The founding principle of the ICS is that collective, partnership working can join up thinking and action to make change.
This is not August as we know it, in many respects. Its 30 degrees outside as I write this blog.
For our health and care services providers, August feels more like January, and this leads us to ‘dread’ the coming winter and the additional pressures we know this can bring.
We are all aware that every element of our system is stretched, from our ambulance services, to residential and care home provision, from the front door of our acute hospitals to dentists and opticians in communities. We also know that our stretched system can’t provide the quality of care we aspire to deliver to patients and service users.
Yesterday Teresa Fenech, Executive Director of Nursing and Quality in the ICS, called a summit attended by more than 100 senior leaders from across health and social care in our system.
Crucially this summit was not focussed on ‘talking’ about the problem, but was instead focussed on working together, as a system to find solutions and agree actions, together. The founding principle of the ICS is that collective, partnership working (not just primary care and acute hospitals, but the third sector, local government, ambulance services, mental health services and community services) can join up thinking and action to make change, and that this change must be transformational and sometimes brave.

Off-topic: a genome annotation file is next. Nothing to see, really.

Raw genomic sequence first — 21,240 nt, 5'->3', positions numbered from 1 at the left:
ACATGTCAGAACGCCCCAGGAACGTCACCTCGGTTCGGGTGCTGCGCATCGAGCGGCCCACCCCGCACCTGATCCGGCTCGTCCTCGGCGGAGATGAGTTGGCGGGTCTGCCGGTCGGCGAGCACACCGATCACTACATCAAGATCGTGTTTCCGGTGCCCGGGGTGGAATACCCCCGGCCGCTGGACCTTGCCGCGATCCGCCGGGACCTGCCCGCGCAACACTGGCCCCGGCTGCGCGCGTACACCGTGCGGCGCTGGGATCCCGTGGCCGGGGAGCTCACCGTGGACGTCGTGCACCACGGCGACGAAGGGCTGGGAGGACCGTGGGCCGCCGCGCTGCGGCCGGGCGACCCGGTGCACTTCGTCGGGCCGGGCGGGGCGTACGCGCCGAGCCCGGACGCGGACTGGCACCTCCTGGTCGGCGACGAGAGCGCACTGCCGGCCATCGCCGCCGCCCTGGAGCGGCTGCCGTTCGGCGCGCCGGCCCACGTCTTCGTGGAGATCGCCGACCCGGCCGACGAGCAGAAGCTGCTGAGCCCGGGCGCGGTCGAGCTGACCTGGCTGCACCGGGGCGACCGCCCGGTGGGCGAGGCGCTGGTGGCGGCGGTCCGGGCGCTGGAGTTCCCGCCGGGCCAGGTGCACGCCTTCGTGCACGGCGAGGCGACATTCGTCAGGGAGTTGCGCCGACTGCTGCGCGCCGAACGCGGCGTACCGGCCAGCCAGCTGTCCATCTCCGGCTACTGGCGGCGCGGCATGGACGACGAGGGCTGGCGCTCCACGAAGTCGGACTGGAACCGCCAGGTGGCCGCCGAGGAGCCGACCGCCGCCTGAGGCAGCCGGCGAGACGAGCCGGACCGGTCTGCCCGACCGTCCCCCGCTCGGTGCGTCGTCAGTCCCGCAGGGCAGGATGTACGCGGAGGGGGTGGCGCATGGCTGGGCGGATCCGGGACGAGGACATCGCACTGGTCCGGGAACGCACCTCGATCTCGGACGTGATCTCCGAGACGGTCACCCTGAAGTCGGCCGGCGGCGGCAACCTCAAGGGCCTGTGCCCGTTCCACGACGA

The summit gave us all an opportunity to think like a whole system, to feel like a whole system, and to agree actions which only the whole system can enact.
Collectively we are responsible for finding practical solutions to the multiple issues we face and by following through on the actions identified yesterday, we can.